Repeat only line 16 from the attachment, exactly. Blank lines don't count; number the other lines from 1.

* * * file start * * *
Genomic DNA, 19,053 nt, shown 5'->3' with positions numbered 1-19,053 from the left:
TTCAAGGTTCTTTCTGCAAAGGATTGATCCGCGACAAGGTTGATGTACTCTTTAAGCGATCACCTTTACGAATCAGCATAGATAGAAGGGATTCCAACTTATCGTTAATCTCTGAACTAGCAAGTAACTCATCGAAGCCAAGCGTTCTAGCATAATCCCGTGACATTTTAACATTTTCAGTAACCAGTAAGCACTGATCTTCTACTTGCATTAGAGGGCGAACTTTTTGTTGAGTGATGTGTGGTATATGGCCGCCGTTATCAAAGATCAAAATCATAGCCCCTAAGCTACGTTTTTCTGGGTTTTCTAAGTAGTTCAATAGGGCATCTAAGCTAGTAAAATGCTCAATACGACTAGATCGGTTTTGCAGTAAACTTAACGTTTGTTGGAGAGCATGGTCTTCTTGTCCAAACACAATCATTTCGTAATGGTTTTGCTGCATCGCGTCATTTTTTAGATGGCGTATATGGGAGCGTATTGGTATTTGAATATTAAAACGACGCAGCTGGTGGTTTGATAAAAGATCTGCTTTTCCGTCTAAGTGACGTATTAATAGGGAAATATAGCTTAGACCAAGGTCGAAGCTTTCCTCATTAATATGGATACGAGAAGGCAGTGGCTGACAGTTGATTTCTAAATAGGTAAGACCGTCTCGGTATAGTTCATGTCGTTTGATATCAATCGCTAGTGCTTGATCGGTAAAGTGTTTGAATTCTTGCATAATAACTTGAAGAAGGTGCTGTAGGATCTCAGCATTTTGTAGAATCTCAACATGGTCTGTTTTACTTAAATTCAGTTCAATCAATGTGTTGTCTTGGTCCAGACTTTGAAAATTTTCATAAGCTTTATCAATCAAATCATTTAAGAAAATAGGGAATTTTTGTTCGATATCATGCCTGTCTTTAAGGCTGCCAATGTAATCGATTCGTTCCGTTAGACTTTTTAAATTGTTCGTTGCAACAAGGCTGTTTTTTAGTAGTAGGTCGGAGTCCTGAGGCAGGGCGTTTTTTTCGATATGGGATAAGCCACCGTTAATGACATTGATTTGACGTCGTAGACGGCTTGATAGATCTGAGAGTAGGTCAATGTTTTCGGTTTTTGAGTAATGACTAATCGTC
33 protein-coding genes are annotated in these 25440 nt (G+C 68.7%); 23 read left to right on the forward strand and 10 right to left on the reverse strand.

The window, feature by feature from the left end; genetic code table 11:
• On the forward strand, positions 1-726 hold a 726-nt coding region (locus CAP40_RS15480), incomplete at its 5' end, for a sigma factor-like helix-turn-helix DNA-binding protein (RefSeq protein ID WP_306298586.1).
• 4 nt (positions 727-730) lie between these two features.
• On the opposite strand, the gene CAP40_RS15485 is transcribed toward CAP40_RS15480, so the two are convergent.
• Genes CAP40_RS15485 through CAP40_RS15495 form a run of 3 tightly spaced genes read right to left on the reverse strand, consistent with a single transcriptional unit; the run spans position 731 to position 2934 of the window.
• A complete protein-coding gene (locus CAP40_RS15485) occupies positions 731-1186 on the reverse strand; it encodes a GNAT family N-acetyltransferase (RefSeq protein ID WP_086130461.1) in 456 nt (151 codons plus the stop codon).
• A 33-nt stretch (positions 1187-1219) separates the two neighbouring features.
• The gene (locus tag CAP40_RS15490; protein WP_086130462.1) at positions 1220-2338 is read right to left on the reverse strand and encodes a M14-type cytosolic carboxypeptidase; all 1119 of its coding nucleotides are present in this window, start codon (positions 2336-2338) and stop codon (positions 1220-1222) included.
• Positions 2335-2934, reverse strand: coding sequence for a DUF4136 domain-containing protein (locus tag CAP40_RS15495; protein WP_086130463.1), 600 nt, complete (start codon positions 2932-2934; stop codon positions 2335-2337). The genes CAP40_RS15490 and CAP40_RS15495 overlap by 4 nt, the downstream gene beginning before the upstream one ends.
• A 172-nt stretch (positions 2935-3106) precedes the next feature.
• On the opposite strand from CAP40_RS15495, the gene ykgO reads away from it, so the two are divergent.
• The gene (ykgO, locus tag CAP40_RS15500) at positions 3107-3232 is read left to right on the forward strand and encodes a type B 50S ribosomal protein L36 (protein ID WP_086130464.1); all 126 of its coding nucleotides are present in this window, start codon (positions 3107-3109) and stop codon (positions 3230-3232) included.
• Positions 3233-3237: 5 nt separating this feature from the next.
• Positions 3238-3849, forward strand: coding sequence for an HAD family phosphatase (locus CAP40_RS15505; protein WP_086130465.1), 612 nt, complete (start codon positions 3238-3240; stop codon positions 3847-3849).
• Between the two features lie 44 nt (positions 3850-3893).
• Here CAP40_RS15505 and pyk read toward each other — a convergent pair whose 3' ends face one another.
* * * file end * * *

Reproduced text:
• Positions 3233-3237: 5 nt separating this feature from the next.